But it is more or less hitting something a lot of people dont want to hear.

    Look, the other day I was reading “The Death of Stalin”, a fictional account in comic form of the period after the death of the tyrant and the movement of the underlings to survive and come up in said period. It is fictional, and has many bits that are not true, but it also draws heavily on real history, and the bit that seems relevant here is to show how just at the beginning, it was Beria who looked like he was going to come up on top and manage to sideline and then purge all his enemies (that is, every other guy on the comitee). But those other guys managed to unite precisely due to this threat and while giving the impression of being weak and useless, jumped on him and got him executed.

    Whatever post-Maduro scenario it is, it is going to be a dance of several factions in both sides, all looking for stuff from supremacy to survival; the victor will be the one that USES the others the best…

  22. So appease the chavista thugs so they won’t kill/burn down stuff when they lose the government? Oh Quico, they’re going to kill people/burn down stuff anyway so why should they be able to walk away with the money they stole without paying for their crimes? Both in the literal sense of confiscated wealth that was obtained through corruption AKA every chavista goverment official ever and with prison, of course.

    I’m with Ulamog on this one, if Venezuela is to have a chance at becoming a half decent country, chavismo must be beat down into submission or we WILL become a Nicaragua type of perpetual shitty failed state or a “special period” Cuba.

    I get it, you want people to get along and sing songs around the campfire but let’s not forget what are we opposing here. Chavismo is perfectly happy to let kids like Oliver Sanchez die for lack of chemo without a moments notice, do you think they’re going to care about some “escuacas sifrinos capitalistas explotadores hijitos de papi?” and by “escuacas sifrinos capitalistas explotadores hijitos de papi?” I mean everyone who doesn’t have a PSUV card and applauds every brain fart Maduro has on live TV.

    There is no appeasement, you either crush the colectivos, the militias, the prison gangs and every other malandro that has sprung during the chavista disaster as soon as you get to power or you’ll have to get used to the idea of fighting a marxist terrorist guerrilla ala FARC or Sendero Luminoso for the next 40-50 years.

          • Si lo que tienes es un yoyo como arma, no se si será venganza o no, pero fantasia es un rato.

            Todo eso de que vamos a aplastar al chavismo suena muy divertido, pero como Tony Stark no sea del Táchira y haga trajes de Iron Man al por mayor la realidad es que, mañana, vas a tener que lidiar con lo que dice Francisco; que tienes un porcentaje importante de chavistas (desde el malandro al militar) con armas y tu no sabes con cuanto cuentas para controlarlos. Que no sabes con que porcentaje de las fuerzas armadas o de la policia cuentas, y con cuantos no solo no cuentas, sino que estan en tu contra.

            Que de mucha arrechera, vale, si, la da, pero la diferencia entre comentar cosas aqui y al que le toque capitanear esa posible transición es que lo de mojonearse no le va a servir de nada. Tendrá que asumir que su UNICA posibilidad de sobrevivir y que el país avance será identificar como y con quienes del “enemigo” se puede negociar y a cambio de que y, si hay suerte, como deshacerse de ellos cuando se pueda en el futuro.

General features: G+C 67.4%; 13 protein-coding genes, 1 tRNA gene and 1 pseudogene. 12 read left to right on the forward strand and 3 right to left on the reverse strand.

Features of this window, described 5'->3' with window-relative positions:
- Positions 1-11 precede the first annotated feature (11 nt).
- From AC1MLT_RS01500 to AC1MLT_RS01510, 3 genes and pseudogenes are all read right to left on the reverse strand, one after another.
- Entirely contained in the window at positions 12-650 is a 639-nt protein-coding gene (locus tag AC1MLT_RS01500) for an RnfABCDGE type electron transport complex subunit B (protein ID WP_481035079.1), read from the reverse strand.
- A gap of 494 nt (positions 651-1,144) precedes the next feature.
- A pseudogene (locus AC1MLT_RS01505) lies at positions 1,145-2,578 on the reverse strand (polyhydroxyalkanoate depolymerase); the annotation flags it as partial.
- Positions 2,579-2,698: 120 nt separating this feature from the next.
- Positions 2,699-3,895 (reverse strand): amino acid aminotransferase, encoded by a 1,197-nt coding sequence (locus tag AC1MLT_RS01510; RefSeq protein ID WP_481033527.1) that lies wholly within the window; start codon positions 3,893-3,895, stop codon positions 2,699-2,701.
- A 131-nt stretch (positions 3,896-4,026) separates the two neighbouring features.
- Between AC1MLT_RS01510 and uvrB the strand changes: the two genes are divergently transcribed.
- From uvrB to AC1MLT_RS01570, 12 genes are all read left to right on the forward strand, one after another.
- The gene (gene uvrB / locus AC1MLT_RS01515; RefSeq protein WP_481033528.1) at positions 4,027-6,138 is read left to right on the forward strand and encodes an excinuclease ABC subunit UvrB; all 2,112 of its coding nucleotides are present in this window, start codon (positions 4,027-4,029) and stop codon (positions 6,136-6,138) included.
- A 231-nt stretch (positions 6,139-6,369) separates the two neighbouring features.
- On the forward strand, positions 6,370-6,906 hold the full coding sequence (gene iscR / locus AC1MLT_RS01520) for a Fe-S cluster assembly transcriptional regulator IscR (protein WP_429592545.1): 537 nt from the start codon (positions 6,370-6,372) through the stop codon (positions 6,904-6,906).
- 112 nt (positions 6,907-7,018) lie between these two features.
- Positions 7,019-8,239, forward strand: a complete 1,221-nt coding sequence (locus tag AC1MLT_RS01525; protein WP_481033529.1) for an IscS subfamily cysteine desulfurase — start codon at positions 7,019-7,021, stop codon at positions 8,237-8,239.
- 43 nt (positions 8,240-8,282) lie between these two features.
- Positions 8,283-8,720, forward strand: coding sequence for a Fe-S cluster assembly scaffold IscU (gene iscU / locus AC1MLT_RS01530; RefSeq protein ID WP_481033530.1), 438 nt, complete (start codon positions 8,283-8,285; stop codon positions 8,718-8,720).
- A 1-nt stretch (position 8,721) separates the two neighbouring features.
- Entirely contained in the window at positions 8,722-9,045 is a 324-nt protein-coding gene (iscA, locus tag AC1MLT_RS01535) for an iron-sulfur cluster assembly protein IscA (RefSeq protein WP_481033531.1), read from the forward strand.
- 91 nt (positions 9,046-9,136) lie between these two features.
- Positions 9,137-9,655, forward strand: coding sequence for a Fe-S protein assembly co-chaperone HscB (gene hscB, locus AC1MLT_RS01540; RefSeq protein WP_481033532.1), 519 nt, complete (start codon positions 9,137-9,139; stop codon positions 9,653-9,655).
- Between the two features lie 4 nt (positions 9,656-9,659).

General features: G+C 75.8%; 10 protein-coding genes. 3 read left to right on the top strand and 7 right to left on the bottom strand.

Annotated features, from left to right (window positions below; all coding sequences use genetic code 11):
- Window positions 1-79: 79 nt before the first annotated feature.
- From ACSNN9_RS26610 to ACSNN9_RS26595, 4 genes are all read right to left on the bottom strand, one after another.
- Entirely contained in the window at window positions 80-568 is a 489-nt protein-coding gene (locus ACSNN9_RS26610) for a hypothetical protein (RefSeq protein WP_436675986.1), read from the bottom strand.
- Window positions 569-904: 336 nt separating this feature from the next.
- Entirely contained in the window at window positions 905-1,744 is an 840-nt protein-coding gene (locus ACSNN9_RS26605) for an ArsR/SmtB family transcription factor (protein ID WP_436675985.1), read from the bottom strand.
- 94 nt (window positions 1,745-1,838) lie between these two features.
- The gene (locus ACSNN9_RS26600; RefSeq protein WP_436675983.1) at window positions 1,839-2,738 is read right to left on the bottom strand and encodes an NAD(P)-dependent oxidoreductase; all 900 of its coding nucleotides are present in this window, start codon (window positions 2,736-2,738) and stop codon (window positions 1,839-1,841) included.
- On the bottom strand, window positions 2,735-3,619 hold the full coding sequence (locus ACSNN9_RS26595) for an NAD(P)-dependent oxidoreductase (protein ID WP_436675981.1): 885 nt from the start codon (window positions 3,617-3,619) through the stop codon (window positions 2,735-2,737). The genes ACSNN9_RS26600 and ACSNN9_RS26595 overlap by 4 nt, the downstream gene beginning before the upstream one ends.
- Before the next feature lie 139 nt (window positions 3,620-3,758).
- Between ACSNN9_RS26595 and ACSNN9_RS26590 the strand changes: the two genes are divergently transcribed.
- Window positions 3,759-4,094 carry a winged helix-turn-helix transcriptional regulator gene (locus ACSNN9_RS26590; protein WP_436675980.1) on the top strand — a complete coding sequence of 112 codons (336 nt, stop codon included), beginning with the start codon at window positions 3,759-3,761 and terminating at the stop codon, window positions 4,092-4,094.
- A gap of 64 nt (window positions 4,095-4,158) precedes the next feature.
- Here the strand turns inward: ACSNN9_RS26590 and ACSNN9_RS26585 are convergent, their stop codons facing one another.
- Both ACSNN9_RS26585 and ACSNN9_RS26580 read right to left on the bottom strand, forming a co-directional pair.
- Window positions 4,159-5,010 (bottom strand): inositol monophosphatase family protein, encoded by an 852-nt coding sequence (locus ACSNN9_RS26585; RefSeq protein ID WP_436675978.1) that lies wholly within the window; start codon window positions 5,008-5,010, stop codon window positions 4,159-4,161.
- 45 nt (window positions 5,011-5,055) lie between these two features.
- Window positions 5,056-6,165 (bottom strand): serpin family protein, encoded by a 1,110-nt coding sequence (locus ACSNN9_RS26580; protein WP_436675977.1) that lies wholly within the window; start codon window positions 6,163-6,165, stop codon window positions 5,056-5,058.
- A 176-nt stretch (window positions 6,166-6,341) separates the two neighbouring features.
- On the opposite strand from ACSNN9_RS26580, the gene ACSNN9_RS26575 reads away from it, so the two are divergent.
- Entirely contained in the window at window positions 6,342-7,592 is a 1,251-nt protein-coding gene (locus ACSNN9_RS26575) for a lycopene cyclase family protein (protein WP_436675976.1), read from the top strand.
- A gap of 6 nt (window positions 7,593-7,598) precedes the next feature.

La parte interesante seria identificar las facciones del otro lado y a quienes se les puede usar en contra de quienes…

        • Sorry, really sorry, eek, trying to form a think tank, don’t let the minions close the door where god split you in two!

      • International forces, UN’s blue helmets or the DEA come to mind. In fact, the return of the DEA to Venezuela will send half of the “plana mayor” of chavismo fleeing faster than a fart on a hammock.

        Look, I know the thing looks impossible, and that the only plausible solution this over-depressing post gives is to grant complete impunity and more than 80% control of the “new coalition government” to chavismo because it’s thought as they hold the entire country as hostages, ready to unleash a clusterfuck of distilled genocide on the population, daesh style.

        You are oblivious to the fact that every single diplomatic, whose activities could be laughably easy to trace, could be antagonistic to chavismo (Or just sane enough to know that having armies of bloodthirsty terrorists isn’t convenient), and thus could request aid for Venezuela in ANY way possible, be it humanitarian or other kind.

        The underground propaganda? Supress it with Conatel 2.0, remember, the official propaganda aparattus now belongs to the new government, so you can broadcast on open TV 24/7 on how chavismo is what ruined Venezuela, and how Chávez was at its head, and how it’s his fault that his minions are killing people by thousands daily, and how they want to destroy the whole country just to go back to stealing… Hell, you can just say the truth about chavismo, showing mild analyses of everything they’ve done and chavistas would dissappear from the streets faster than the nazis did in the post-WWII days, where “no one” was nazi anymore all of the sudden. After all, HegemonCorp served pretty well to chavismo to hide the reality from the people for one decade and half so far, people in Venezuela in average are moronic enough to believe any bullshit broadcasted to them enough times. Other component to consider here must be a reform of the contents taught in schools about recent history, where children must learn about all the atrocities made by the chavista dictatorship, in less than 10 years you’ll raise a generation of people who’ll hate chavismo with all their guts.